Chidambaram’s Budget: will we see an end to farmer suicides?

Balancing the budget in a billion-plus underdeveloped country is a truly Herculean exercise. P.Chidambaram today attributed some of the good news on tax revenues over the last few years, based on averaged economic growth of 8.8 per cent annually, to his own luck. We must actually credit the positive results to humble Indians who have braved insensitive, corrupt governments and put in hard work. It will no doubt strike Chidambaram and his neo-liberal companions in the Ministry that if the domestic enterprise of the country had been unshackled even without foreign capital flowing in, much more could have been done during the period of the Hindu rate of growth.

An honest admission to make in such speeches, therefore, is about the failure of India’s politicians to get over their narrow self-serving vision and their obstruction of opportunity to the average Indian in past years.

Be that as it may, it is encouraging that Mr. Chidambaram, speaking on behalf of the UPA, has announced a waiver of loans for small and marginal farmers. The Manmohan Singh-led government can count this as an achievement — albeit under the grim shadow of thousands of past farmer suicides —  if more impoverished farmers do not consume the pesticide that they had bought for their crops. Big farmers also look forward to some relief, although there may be some undeserving fatcats in this lot.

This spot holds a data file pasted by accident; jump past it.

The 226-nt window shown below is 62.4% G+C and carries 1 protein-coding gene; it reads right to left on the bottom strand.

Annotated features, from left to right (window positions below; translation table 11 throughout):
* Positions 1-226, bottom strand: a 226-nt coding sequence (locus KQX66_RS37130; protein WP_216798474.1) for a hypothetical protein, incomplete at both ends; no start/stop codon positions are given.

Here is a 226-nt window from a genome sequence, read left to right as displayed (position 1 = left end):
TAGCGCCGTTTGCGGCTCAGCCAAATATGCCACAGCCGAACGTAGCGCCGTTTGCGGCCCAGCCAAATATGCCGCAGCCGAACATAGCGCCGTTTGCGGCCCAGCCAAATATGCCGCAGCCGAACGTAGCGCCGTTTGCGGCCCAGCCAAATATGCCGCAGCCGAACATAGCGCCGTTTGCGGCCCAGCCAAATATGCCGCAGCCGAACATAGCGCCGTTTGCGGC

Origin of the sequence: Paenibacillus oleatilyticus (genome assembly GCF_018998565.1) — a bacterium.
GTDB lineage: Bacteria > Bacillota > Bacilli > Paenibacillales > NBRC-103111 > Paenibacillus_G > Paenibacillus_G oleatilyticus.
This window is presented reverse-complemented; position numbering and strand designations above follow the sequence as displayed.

Mr. Chidambaram has claimed credit for raising the outlays on education and health, although these are such dispersed and poorly documented sectors that the benefits of his allocations will have to be assessed carefully. Many will be justified in their disappointment that even in this last full budget of its present term, the UPA could not move closer to the widely discussed allocations that both these sectors need as a percentage of GDP — six per cent in Education and two to three per cent in Health (even the World Bank, not the most benevolent of organisations, deplores our low government health spending).

A glaring omission in the Budget was the lack of any initiative to strengthen the Right to Information Act, 2005, on which the success of Government spending depends in great measure. If a massive national campaign had been launched, the average person would have been more aware and thus able to access documents and decisions pertaining to the various schemes outlined by the Finance Minister. It is not too late, and the Budget can still make a provision for it under some departmental head.

For the present, everyone needs time to study the Budget, and here are a set of links to the relevant documents and the FM’s speech:

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